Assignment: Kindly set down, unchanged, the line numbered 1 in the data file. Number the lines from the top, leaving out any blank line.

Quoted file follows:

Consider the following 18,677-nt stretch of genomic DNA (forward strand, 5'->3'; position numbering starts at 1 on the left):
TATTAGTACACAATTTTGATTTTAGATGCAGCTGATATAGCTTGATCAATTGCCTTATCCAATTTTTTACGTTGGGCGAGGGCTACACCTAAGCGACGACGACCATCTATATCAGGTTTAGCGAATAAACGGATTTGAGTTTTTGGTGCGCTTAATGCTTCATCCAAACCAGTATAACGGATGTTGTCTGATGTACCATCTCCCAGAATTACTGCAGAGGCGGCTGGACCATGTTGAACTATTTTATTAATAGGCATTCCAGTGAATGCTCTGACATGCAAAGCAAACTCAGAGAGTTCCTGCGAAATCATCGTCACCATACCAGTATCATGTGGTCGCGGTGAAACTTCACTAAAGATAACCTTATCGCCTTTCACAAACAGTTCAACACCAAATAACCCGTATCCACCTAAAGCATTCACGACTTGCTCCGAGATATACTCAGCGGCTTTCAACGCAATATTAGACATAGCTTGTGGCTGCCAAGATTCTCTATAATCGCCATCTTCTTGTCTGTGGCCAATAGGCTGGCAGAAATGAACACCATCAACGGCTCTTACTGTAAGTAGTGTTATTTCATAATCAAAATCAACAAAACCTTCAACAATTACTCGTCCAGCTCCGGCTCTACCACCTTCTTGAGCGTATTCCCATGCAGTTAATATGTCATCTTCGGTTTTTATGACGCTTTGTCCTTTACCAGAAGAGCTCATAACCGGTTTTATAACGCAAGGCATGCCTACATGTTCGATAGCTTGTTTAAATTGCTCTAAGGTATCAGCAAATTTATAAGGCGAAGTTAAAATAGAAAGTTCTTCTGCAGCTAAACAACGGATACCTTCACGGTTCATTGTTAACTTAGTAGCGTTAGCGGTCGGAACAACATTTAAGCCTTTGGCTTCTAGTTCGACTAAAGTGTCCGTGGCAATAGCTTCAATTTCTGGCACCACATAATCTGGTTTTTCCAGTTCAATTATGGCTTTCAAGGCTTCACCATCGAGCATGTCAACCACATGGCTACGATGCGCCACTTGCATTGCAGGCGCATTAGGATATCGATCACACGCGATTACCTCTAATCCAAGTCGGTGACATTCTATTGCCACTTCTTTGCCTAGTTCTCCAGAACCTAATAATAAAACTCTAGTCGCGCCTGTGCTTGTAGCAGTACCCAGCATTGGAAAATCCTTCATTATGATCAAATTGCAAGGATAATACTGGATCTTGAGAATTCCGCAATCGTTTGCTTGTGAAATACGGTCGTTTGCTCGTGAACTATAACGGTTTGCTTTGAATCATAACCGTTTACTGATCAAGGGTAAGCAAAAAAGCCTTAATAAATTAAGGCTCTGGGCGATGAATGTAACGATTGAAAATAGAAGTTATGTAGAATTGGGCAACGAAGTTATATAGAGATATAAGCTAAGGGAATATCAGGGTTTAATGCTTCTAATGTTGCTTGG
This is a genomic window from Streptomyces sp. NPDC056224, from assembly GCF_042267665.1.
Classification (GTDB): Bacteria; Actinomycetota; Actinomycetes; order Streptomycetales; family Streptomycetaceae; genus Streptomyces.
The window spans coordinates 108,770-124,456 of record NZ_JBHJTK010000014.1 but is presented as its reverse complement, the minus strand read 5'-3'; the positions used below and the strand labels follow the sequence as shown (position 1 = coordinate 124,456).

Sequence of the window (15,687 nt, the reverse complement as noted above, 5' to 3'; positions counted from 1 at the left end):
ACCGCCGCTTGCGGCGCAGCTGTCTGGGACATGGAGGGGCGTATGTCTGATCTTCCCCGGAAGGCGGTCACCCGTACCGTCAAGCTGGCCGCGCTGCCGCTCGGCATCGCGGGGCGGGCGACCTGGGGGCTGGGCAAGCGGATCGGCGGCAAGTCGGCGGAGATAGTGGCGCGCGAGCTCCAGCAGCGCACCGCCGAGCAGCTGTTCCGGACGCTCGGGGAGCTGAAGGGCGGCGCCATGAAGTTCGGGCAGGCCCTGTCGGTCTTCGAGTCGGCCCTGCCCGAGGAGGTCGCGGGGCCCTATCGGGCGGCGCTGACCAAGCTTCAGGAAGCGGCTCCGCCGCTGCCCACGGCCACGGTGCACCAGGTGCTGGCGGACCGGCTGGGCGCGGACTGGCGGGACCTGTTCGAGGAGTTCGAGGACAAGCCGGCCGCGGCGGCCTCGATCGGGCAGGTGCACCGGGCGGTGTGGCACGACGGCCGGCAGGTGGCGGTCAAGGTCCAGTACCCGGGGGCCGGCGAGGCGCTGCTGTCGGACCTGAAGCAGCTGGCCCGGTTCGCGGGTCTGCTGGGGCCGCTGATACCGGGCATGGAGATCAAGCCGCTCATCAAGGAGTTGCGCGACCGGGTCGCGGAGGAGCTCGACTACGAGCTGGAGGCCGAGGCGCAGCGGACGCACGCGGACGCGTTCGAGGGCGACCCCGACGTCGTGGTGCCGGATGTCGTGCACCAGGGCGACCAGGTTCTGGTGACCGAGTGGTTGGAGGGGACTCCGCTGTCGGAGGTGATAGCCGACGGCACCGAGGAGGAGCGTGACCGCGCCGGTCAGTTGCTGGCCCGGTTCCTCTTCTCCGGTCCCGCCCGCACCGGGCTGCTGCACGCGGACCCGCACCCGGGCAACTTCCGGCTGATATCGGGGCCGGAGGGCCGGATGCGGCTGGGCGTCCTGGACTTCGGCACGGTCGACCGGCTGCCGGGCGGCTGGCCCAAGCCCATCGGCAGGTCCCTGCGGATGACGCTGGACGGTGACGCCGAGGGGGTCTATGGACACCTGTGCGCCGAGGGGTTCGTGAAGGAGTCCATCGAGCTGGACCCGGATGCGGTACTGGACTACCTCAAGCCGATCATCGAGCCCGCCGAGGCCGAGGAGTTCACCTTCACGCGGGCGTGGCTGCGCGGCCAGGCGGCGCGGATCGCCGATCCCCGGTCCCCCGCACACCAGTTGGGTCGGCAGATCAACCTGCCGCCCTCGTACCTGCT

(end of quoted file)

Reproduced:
Consider the following 18,677-nt stretch of genomic DNA (forward strand, 5'->3'; position numbering starts at 1 on the left):